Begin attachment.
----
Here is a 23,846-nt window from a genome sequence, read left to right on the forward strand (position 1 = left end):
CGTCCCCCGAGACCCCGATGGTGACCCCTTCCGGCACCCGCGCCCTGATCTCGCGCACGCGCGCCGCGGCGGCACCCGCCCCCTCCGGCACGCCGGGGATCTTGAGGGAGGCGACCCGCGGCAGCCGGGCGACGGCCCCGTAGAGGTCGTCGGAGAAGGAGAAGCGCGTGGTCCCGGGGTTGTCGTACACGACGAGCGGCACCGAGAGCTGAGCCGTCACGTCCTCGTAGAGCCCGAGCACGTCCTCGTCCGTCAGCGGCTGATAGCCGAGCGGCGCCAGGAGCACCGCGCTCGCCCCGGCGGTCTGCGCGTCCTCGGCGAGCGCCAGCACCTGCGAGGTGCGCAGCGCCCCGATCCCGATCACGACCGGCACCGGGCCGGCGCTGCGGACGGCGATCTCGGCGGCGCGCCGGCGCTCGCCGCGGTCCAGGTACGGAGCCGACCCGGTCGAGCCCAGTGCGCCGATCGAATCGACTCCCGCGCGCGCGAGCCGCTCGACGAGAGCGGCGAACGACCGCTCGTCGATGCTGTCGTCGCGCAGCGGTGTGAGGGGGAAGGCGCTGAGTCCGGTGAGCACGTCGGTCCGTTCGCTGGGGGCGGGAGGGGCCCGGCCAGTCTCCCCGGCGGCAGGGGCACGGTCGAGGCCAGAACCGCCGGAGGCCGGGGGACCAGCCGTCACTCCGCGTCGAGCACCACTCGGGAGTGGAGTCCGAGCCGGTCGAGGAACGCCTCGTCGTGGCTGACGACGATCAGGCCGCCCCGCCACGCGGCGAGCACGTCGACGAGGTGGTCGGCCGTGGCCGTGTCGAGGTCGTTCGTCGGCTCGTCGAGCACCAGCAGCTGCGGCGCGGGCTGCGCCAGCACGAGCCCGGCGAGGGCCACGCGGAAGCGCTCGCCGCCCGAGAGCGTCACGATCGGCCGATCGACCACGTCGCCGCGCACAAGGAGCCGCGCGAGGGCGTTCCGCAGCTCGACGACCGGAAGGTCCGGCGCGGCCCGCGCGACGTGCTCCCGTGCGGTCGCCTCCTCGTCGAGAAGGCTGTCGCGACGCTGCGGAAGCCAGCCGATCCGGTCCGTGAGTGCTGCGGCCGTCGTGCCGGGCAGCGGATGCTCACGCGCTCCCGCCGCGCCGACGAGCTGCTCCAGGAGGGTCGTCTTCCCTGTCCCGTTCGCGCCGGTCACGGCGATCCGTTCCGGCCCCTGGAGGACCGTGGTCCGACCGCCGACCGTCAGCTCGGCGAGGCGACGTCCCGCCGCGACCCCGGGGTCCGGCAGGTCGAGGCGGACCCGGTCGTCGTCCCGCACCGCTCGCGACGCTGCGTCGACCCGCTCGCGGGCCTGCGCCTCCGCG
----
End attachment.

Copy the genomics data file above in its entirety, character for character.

Here is a 23,846-nt window from a genome sequence, read left to right on the forward strand (position 1 = left end):
CGTCCCCCGAGACCCCGATGGTGACCCCTTCCGGCACCCGCGCCCTGATCTCGCGCACGCGCGCCGCGGCGGCACCCGCCCCCTCCGGCACGCCGGGGATCTTGAGGGAGGCGACCCGCGGCAGCCGGGCGACGGCCCCGTAGAGGTCGTCGGAGAAGGAGAAGCGCGTGGTCCCGGGGTTGTCGTACACGACGAGCGGCACCGAGAGCTGAGCCGTCACGTCCTCGTAGAGCCCGAGCACGTCCTCGTCCGTCAGCGGCTGATAGCCGAGCGGCGCCAGGAGCACCGCGCTCGCCCCGGCGGTCTGCGCGTCCTCGGCGAGCGCCAGCACCTGCGAGGTGCGCAGCGCCCCGATCCCGATCACGACCGGCACCGGGCCGGCGCTGCGGACGGCGATCTCGGCGGCGCGCCGGCGCTCGCCGCGGTCCAGGTACGGAGCCGACCCGGTCGAGCCCAGTGCGCCGATCGAATCGACTCCCGCGCGCGCGAGCCGCTCGACGAGAGCGGCGAACGACCGCTCGTCGATGCTGTCGTCGCGCAGCGGTGTGAGGGGGAAGGCGCTGAGTCCGGTGAGCACGTCGGTCCGTTCGCTGGGGGCGGGAGGGGCCCGGCCAGTCTCCCCGGCGGCAGGGGCACGGTCGAGGCCAGAACCGCCGGAGGCCGGGGGACCAGCCGTCACTCCGCGTCGAGCACCACTCGGGAGTGGAGTCCGAGCCGGTCGAGGAACGCCTCGTCGTGGCTGACGACGATCAGGCCGCCCCGCCACGCGGCGAGCACGTCGACGAGGTGGTCGGCCGTGGCCGTGTCGAGGTCGTTCGTCGGCTCGTCGAGCACCAGCAGCTGCGGCGCGGGCTGCGCCAGCACGAGCCCGGCGAGGGCCACGCGGAAGCGCTCGCCGCCCGAGAGCGTCACGATCGGCCGATCGACCACGTCGCCGCGCACAAGGAGCCGCGCGAGGGCGTTCCGCAGCTCGACGACCGGAAGGTCCGGCGCGGCCCGCGCGACGTGCTCCCGTGCGGTCGCCTCCTCGTCGAGAAGGCTGTCGCGACGCTGCGGAAGCCAGCCGATCCGGTCCGTGAGTGCTGCGGCCGTCGTGCCGGGCAGCGGATGCTCACGCGCTCCCGCCGCGCCGACGAGCTGCTCCAGGAGGGTCGTCTTCCCTGTCCCGTTCGCGCCGGTCACGGCGATCCGTTCCGGCCCCTGGAGGACCGTGGTCCGACCGCCGACCGTCAGCTCGGCGAGGCGACGTCCCGCCGCGACCCCGGGGTCCGGCAGGTCGAGGCGGACCCGGTCGTCGTCCCGCACCGCTCGCGACGCTGCGTCGACCCGCTCGCGGGCCTGCGCCTCCGCG